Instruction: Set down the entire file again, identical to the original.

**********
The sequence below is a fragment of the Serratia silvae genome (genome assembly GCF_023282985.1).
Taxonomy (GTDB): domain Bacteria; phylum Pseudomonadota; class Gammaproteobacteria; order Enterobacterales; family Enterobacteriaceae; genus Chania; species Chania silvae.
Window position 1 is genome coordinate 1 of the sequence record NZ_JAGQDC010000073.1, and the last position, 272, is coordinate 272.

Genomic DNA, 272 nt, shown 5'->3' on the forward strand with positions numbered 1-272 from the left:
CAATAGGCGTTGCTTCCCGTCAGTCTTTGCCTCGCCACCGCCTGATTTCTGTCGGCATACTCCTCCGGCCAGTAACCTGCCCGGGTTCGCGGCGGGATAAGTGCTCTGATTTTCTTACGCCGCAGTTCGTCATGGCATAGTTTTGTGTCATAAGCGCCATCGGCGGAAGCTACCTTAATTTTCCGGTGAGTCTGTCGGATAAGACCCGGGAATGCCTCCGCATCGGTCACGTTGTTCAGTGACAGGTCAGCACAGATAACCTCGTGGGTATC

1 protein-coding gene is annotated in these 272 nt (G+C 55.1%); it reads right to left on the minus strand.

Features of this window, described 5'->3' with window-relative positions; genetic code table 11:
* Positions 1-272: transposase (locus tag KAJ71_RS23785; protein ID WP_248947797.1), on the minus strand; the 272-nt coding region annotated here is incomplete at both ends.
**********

The sequence below is a fragment of the Serratia silvae genome (genome assembly GCF_023282985.1).
Taxonomy (GTDB): domain Bacteria; phylum Pseudomonadota; class Gammaproteobacteria; order Enterobacterales; family Enterobacteriaceae; genus Chania; species Chania silvae.
Window position 1 is genome coordinate 1 of the sequence record NZ_JAGQDC010000073.1, and the last position, 272, is coordinate 272.

Genomic DNA, 272 nt, shown 5'->3' on the forward strand with positions numbered 1-272 from the left:
CAATAGGCGTTGCTTCCCGTCAGTCTTTGCCTCGCCACCGCCTGATTTCTGTCGGCATACTCCTCCGGCCAGTAACCTGCCCGGGTTCGCGGCGGGATAAGTGCTCTGATTTTCTTACGCCGCAGTTCGTCATGGCATAGTTTTGTGTCATAAGCGCCATCGGCGGAAGCTACCTTAATTTTCCGGTGAGTCTGTCGGATAAGACCCGGGAATGCCTCCGCATCGGTCACGTTGTTCAGTGACAGGTCAGCACAGATAACCTCGTGGGTATC

1 protein-coding gene is annotated in these 272 nt (G+C 55.1%); it reads right to left on the minus strand.

Features of this window, described 5'->3' with window-relative positions; genetic code table 11:
* Positions 1-272: transposase (locus tag KAJ71_RS23785; protein ID WP_248947797.1), on the minus strand; the 272-nt coding region annotated here is incomplete at both ends.